The Cambridge Centre for AI in Medicine is investigating how to optimise patient recruitment for enrolment in clinical trials and how to conduct more efficient, responsive trials. This work is informing the next generation of adaptive clinical trials, including determining sequential recruitment of patients, arriving at effective drug dosages and much more.
To compare the effectiveness of a new treatment with an existing treatment or a placebo, randomised controlled trials (RCTs) are considered the gold standard. The problem is that such clinical trials are often slow, costly and lack flexibility. In addition, as a result of insufficient analytical power, these trials may fail to uncover specific sub-populations of patients for which a treatment would be most effective.
What’s more, conclusions drawn from RCTs are typically valid only for the types of patients recruited for that RCT. This is an especially significant problem in the case of COVID-19, for example, as elderly patients and patients with comorbidities, who are known to be at higher risk, are typically excluded from RCTs.
Recent work on improving the design of adaptive clinical trials, by members of CCAIM and others, has revealed that the efficiency and effectiveness of many aspects of clinical trials can be significantly boosted through the application of machine learning. Here are just a few examples.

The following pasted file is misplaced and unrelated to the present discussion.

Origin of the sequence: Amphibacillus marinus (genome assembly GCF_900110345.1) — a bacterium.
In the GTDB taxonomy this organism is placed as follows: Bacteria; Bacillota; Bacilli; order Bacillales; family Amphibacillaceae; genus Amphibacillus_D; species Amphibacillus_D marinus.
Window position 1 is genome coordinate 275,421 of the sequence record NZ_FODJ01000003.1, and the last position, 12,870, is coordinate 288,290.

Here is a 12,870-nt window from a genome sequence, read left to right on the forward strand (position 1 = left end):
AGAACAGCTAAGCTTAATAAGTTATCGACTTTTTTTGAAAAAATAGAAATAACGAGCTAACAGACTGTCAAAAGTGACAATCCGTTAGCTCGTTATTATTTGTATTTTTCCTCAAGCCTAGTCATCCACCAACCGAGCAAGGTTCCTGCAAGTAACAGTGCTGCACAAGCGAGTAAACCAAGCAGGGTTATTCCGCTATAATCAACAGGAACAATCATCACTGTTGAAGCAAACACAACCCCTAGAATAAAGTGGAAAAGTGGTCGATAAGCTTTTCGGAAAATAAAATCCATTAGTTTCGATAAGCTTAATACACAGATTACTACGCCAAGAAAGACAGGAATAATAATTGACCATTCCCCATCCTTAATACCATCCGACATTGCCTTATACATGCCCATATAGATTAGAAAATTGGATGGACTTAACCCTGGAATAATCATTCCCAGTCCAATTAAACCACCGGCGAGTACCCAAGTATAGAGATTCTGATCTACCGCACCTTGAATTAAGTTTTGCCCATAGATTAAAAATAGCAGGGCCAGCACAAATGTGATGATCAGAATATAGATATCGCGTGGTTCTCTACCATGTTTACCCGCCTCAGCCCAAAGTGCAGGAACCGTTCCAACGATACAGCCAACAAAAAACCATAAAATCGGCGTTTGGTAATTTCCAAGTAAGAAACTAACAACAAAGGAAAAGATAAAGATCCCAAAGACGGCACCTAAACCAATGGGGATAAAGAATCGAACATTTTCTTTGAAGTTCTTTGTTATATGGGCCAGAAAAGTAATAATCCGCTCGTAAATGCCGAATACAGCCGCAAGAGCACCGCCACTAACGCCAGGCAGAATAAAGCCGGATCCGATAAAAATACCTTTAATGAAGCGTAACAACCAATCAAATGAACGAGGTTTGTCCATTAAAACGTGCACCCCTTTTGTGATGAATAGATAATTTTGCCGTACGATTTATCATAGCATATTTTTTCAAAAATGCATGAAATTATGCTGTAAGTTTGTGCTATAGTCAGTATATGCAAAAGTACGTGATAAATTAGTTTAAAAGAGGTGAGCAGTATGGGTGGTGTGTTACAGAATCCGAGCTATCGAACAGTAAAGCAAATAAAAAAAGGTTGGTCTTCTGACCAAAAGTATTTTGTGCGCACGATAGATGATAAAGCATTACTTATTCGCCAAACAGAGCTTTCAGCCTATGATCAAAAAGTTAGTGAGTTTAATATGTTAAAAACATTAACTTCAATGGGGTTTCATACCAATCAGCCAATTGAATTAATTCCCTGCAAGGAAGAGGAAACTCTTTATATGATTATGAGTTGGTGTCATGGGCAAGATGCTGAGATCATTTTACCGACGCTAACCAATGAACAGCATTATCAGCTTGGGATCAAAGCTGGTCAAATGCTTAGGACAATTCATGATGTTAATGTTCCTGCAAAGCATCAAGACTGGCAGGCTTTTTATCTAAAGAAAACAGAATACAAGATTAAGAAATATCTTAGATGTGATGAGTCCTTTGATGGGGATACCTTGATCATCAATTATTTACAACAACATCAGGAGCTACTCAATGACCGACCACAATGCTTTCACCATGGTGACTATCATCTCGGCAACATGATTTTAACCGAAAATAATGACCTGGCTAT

Adaptive, dynamic design
What makes ML-enhanced clinical trials so desirable? While traditional RCTs simply allocate patients to treatment and control groups through uniform randomisation, this procedure can be far from optimal in terms of learning. ML-enhanced trials can recruit patients in cohorts rather than all at once, allowing the treatment effects on each cohort to be observed before deciding who in the subsequent cohort should be assigned to the treatment or control groups, speeding up learning.
With AI/ML technology analysing a wide range of trial-participant data, and their responses to treatment, it becomes possible to identify sub-populations of patients with particular characteristics that are responding in different ways to the treatment. Such techniques have been shown to significantly reduce error and achieve a prescribed level of confidence in their result while requiring fewer patients – a double win.
Another example of where ML techniques can boost adaptive clinical trials is in Phase I dose-finding trials. These trials are increasingly challenging as the relationship between efficacy and toxicity of new compounds or combinations becomes more complex. Despite this, most commonly used methods in practice focus on identifying a Maximum Tolerated Dose (MTD) by learning only from toxicity events. ML techniques can outperform state-of-the-art clinical trial designs by finding the optimal dose with higher success rate and fewer patients.